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Will Firefox OS be dead on arrival?

As an idealistic thought experiment, the truly open Firefox OS (formerly Boot to Gecko) is captivating – but in reality, as it prepares to enter one of the world’s most fiercely competitive markets, its chance of success is close to nil.

In a nutshell, Firefox OS is a Linux-based OS that boots up into a Gecko-based environment that looks like the lovechild of iOS and Android. Every user-facing element of Firefox OS, from the UI (Gaia), through the dialler, to the apps, is programmed using open web technologies – HTML, JavaScript, and CSS – and rendered using Gecko, the exact same rendering engine used by desktop and mobile versions of the Firefox web browser. If you imagine a smartphone-sized computer that automatically loads Firefox after boot-up, and the only apps you can run are web apps, then that’s a fairly good analogy of Firefox OS.

The initial drive behind Firefox OS (then Boot to Gecko) was to broaden the horizon of open web standards, to add new functionality to HTML5, JavaScript, and CSS – such as low-level access to cameras, radios, and other hardware – so that web apps could be as functional as native, compiled apps.

At some point, someone at Mozilla decided to turn this project into a full-blown operating system. Alcatel and ZTE are on board to make Firefox OS smartphones, and mobile carriers around the world are whooping, cheering, and clamouring to cast off the shackles of the iOS oppressor and embrace the Fox.

We weren’t at the meeting when Mozilla decided to make Boot to Gecko an actual smartphone OS, but I have a pretty good idea of how it probably went down: “The smartphone market is dominated by two draconian ecosystems, iOS and Android. Somebody needs to save those poor, hapless users who have no alternative but to continue selling their souls to their corporate overlords. We did it once in 2004 when we unseated the megalomaniacal Microsoft Internet Explorer, and by Jove we’ll do it again!”

The problem is, of course, that the current smartphone market couldn’t be further removed from Browser War I and II. When Firefox charged down the grassy hill wielding nothing more than a claymore and some garish face paint, Microsoft hadn’t updated Internet Explorer 6 in over three years. The worldwide web, with its penchant for new and disruptive technologies, was eager for change – and along came Firefox. Faced with a rapidly diminishing market share, Microsoft finally pulled its finger out and released IE7 in 2006 – some five years after IE6′s release – but by that point it was too late.

I can see Mozilla’s point: If the walled gardens of iOS and Android go unchecked, we’ll have another Internet Explorer-like situation on our hands. It’s just not that simple, though. There is so much competition in the mobile space right now. Yes, iOS and Android have the lion’s share of the market, but there’s also BlackBerry, Windows Phone, Tizen, Ubuntu, Bada, Symbian, Brew, WebOS, and MeeGo – and that’s just off the top of my head.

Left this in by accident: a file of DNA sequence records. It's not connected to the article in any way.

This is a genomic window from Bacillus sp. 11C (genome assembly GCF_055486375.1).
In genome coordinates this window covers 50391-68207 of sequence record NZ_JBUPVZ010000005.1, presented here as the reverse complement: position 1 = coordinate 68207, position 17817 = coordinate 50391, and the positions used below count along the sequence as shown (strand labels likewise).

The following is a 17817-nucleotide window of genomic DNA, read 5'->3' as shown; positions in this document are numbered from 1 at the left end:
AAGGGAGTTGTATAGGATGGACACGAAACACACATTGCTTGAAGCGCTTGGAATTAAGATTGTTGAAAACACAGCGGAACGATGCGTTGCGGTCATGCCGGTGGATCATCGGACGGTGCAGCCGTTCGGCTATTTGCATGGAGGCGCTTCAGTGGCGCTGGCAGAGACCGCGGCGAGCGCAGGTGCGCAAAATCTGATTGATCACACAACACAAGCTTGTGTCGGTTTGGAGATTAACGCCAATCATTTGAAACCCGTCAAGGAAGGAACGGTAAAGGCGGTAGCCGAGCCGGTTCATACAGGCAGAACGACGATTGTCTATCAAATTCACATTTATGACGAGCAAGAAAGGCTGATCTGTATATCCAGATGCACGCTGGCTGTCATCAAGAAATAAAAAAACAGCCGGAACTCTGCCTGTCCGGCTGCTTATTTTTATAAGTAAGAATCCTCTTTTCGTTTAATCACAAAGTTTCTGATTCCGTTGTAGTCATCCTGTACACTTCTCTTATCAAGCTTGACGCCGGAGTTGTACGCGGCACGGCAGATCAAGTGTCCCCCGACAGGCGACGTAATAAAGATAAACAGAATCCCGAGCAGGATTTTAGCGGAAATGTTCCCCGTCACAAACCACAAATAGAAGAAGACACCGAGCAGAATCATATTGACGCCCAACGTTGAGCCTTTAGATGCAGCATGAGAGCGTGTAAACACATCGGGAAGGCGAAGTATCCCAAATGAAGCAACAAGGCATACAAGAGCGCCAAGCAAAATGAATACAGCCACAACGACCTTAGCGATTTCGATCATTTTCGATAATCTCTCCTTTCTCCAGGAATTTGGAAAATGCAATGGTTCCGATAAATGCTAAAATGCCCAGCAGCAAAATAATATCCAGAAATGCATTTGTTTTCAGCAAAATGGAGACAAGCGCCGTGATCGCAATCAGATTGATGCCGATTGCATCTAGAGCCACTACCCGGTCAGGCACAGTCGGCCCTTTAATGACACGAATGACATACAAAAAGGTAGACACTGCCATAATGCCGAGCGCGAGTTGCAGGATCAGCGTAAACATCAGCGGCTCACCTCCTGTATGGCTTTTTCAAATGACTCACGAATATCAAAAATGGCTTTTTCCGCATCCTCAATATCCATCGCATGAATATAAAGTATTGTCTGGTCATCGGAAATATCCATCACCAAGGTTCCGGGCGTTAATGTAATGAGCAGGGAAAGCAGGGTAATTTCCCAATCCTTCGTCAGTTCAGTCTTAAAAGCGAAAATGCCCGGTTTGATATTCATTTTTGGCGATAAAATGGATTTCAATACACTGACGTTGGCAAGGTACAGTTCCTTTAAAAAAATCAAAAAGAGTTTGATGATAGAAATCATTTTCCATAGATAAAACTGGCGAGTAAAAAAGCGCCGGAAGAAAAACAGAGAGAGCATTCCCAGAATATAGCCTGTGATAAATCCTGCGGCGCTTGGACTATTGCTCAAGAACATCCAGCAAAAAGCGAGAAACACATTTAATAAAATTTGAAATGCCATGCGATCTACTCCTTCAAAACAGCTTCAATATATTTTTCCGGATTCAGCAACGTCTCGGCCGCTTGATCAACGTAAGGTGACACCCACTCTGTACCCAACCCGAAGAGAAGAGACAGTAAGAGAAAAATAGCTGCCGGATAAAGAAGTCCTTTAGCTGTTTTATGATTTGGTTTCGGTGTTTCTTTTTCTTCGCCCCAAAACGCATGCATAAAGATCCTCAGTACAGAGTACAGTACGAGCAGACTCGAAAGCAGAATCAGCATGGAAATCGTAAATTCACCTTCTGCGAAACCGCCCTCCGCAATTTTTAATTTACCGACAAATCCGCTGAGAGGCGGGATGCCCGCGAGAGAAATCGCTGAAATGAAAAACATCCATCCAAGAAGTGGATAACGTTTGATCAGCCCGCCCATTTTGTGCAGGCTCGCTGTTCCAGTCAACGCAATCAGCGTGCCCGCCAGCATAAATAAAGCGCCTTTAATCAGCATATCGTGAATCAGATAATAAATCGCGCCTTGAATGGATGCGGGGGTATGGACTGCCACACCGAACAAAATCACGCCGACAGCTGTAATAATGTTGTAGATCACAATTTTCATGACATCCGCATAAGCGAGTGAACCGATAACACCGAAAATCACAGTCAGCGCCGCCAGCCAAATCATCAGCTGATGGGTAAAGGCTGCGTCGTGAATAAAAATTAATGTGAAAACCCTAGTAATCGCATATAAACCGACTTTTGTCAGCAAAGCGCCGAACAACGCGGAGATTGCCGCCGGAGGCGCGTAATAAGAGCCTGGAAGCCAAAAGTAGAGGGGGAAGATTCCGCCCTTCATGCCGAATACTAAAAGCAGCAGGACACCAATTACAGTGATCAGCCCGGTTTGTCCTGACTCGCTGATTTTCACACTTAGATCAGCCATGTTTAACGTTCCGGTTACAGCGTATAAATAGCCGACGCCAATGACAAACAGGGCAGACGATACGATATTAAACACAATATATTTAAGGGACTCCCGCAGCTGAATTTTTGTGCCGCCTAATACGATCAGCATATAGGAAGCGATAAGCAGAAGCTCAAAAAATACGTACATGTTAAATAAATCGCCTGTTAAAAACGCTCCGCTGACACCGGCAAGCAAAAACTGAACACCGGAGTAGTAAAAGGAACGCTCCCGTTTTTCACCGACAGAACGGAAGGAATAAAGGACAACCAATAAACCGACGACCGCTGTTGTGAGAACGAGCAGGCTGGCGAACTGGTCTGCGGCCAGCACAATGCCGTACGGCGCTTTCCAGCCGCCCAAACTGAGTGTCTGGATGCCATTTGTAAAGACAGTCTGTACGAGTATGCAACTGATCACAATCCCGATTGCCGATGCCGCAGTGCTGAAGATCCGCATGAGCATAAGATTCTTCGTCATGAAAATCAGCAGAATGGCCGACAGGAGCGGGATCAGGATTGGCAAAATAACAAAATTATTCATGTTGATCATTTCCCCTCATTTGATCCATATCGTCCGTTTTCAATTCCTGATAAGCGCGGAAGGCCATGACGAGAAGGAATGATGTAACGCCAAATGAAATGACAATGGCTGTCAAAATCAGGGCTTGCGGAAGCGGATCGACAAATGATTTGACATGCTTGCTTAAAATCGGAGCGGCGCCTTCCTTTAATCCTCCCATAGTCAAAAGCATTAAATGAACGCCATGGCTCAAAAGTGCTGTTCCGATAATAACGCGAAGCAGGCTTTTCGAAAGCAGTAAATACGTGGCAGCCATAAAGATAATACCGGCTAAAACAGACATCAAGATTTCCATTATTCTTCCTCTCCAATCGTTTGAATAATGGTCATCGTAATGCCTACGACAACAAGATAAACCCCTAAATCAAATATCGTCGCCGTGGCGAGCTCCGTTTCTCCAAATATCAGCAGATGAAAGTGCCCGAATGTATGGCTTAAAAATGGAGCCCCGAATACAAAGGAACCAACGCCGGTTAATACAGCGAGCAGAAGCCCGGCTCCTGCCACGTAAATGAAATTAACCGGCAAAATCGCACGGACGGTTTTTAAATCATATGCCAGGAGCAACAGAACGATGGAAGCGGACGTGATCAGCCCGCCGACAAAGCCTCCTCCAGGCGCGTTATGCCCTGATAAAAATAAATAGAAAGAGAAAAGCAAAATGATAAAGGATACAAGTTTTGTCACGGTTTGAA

Firefox OS is a nice idea, but it’s predicated on open standards: Anyone can take Firefox OS’s additions to HTML5 and produce their own implementation. If developers get on board – at least one Mozilla bigwig has stated that they “want to attract hundreds of thousands of developers” – and lots of open web apps begin to appear, then Google can simply implement the same specification in Chrome, Microsoft can implement it in IE10, and Apple can implement it in Safari. Even if you’re worried about the commercial interests of Apple or Google – or if you’re a carrier trying to extricate yourself – there’s nothing stopping you from installing the Android Open Source Project on your phone.

Mozilla shouldn’t be disheartened, though. After all, it is because of Firefox and other open source projects like Apache and Linux that the web, smartphones, and the technology sector in general are so healthy. 15 years ago, as IE6 and Netscape fought over various non-standard implementations of HTML, JavaScript, and CSS, no one would’ve predicted that today there would be standard implementations of all three. 10 years ago, as Microsoft picked fluff out of its navel and lorded over a 99 per cent share of the PC market, no one would’ve guessed that today you could write a full-blown program with open web technologies and have it run equally well on dozens of different software platforms.

Image Credit: Laptop Mag